Name Date

1.  Natalie folded 1 whole fraction strip as pictured above.

a.  How many equal parts did she divide the whole into?

b.  Label each equal part with a unit fraction.

c.  Identify the fraction of the strip she shaded.

d.  Identify the fraction of the strip she did not shade.

2. Draw 2 rectangles the same size. Each rectangle represents 1 whole.

  1. Partition each rectangle into 3 equal parts. Shade and label a fraction greater than 1.
  1. Draw a number bond that shows 1 whole rectangle as 3 unit fractions.

3. The bakery had a chocolate and a vanilla cake that were exactly the same size. Mr. Chu bought 1 fourth of the chocolate cake. Mrs. Ramirez bought 1 fifth of the vanilla cake. Who bought a larger piece of cake? Explain your answer using words, pictures, and numbers.

4. Natalie explained, “My drawing shows a picture of 32 .” Kosmo says, “It looks like a picture of 34 to me.”

  1. Show and explain how they could both be correct by choosing different wholes. Use words, pictures, and numbers.
  1. Natalie said to Kosmo, “One part can represent either 1 half or 1 fourth. That must mean
    12 = 14 .” Do you agree with Natalie? Use words, pictures, and numbers to explain your reasoning.
Mid-Module Assessment Task Topics A, B, and C
Standards Addressed
Develop understanding of fractions as numbers.
3.NF.1 Understand a fraction 1/b as the quantity formed by 1 part when a whole is partitioned into b equal parts; understand a fraction a/b as the quantity formed by a parts of size 1/b.
3.NF.3 Explain equivalence of fractions in special cases, and compare fractions by reasoning about their size.
c. Express whole numbers as fractions, and recognize fractions that are equivalent to whole numbers. Examples: Express 3 in the form 3 = 3/1; recognize that 6/1 = 6; locate4/4 and 1 at the same point of a number line.
d. Compare two fractions with the same numerator or the same denominator by reasoning about their size. Recognize that comparisons are valid only when the two fractions refer to the same whole. Record the results of comparisons with the symbols >, =, or <, and justify the conclusions, e.g., by using a visual fraction model.
Reason with shapes and their attributes.
3.G.2 Partition shapes into parts with equal areas. Express the area of each part as a unit fraction of the whole. For example, partition a shape into 4 parts with equal area, and describe the area of each part as 1/4 of the area of the shape.

Evaluating Student Learning Outcomes

A Progression Toward Mastery chart is provided to describe steps that illuminate the gradually increasing understandings that students develop on their way to proficiency. In this chart, this progress is presented from left (Step 1) to right (Step 4). The learning goal for each student is to achieve Step 4 mastery. These steps are meant to help teachers and students identify and celebrate what the student CAN do now and what they need to work on next.

A Progression Toward Mastery /
Task Item
Standards Assessed / STEP 1
Little evidence of reasoning without a correct answer.
(1 Point) / STEP 2
Evidence of some reasoning without a correct answer.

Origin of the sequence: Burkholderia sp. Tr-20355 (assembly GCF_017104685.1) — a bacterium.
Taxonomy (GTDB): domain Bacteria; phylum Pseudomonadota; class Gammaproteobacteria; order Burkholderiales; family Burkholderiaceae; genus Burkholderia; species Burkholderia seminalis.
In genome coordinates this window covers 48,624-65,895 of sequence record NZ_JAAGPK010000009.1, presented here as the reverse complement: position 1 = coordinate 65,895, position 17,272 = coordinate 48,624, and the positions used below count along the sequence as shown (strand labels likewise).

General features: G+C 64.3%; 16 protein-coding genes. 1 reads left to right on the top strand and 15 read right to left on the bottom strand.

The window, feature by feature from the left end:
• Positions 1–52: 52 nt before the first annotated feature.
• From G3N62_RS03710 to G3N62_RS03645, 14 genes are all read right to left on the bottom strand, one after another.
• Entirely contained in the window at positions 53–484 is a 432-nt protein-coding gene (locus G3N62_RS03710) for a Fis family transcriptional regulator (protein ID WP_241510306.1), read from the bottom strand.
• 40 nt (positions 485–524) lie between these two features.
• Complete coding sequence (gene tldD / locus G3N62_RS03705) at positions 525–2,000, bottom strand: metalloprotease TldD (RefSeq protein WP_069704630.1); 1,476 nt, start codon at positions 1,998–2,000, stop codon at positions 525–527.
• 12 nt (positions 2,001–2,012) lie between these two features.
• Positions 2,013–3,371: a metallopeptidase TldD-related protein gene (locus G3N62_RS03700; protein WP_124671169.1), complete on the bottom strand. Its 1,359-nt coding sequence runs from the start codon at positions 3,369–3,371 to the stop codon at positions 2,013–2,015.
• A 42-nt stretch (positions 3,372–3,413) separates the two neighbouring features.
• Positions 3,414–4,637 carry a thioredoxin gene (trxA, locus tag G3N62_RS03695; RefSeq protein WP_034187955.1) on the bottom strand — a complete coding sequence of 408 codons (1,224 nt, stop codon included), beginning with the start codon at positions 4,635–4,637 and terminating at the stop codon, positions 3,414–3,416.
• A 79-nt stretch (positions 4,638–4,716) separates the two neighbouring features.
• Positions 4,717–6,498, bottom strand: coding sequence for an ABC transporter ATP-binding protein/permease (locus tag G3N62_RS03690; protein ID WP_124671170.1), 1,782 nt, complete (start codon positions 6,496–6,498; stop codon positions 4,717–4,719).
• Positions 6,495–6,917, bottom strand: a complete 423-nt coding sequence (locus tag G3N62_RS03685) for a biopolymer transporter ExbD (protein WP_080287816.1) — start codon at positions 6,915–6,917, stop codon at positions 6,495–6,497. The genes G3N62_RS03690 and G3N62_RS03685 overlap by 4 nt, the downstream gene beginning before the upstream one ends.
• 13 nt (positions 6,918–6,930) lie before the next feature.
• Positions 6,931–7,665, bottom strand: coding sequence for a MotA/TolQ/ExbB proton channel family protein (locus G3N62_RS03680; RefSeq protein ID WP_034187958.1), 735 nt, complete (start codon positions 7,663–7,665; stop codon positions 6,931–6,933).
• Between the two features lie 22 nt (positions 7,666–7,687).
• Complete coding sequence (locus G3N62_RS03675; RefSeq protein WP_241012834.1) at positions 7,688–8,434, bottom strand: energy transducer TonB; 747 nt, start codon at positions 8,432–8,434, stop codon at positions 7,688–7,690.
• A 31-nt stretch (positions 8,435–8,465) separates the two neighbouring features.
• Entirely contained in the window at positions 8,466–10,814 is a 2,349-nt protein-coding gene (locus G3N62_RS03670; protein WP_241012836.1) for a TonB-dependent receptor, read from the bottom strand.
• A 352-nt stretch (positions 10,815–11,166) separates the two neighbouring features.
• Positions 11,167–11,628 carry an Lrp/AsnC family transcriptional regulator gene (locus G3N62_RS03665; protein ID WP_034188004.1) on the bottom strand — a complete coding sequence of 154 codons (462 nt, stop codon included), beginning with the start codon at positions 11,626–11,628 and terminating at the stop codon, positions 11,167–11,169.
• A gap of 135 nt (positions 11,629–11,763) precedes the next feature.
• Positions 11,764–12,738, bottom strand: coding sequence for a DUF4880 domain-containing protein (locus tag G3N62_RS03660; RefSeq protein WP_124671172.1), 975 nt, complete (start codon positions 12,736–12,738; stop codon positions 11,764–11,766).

(2 Points) / STEP 3
Evidence of some reasoning with a correct answer or evidence of solid reasoning with an incorrect answer.
(3 Points) / STEP 4
Evidence of solid reasoning with a correct answer.
(4 Points)
3.NF.1 / The student has 1 answer correct. / The student has 2 answers correct. / The student has answered b–d correctly but answers part a with a fractional answer,
or has answered one of the four questions incorrectly or incompletely. / The student correctly:
§  Identifies how many parts the whole is divided into, 5.
§  Labels each unit fraction as 1/5.
§  Identifies the fraction shaded, 3/5.
§  Identifies the fraction un-shaded, 2/5.
3.G.2 / The student is unable to answer either question correctly. / The student is not able to shade a fraction greater than one but is able to answer question b correctly. / The student is able to answer part a correctly but does not seem to understand part b. / The student correctly:
§  Shows two rectangles divided into thirds with a fraction greater than 3/3 shaded.
§  Writes a number bond with the whole as 1 or 3/3, and 1/3, 1/3, and 1/3 as the parts.
3.G.2 / The student’s work shows no evidence of being able to partition the cakes into fractional units to make sense of the problem. / The student has poorly represented the cakes and so it is hard to compare the fractions. The student incorrectly states that Mr. Ramirez bought the larger piece. / The student is able to draw two equivalent cakes and realizes Mr. Chu has the larger piece but the explanation is not clear, perhaps poorly labeled, lacking a statement of the solution. / The student clearly:
§  Explains that
Mr. Chu bought the larger piece of cake using words, pictures, and numbers.
3.G.2 / The student is not able to recognize or show that he recognizes either fraction in the model. / The student recognizes 3 fourths but is not able to recognize 3 halves within the picture, or vice versa. / The student is able to recognize 3 fourths and 3 halves within the same picture, which is clear perhaps by markings on the strip, but the explanation lacks clarity. / The student clearly:
§  Shows how the picture can be interpreted either as 4 halves with 3 halves shaded, the whole being defined by the middle line of the strip; or as 3 fourths with the whole being defined by the whole strip.
§  In part b, illustrates that the whole units do not match in the comparison Natalie makes.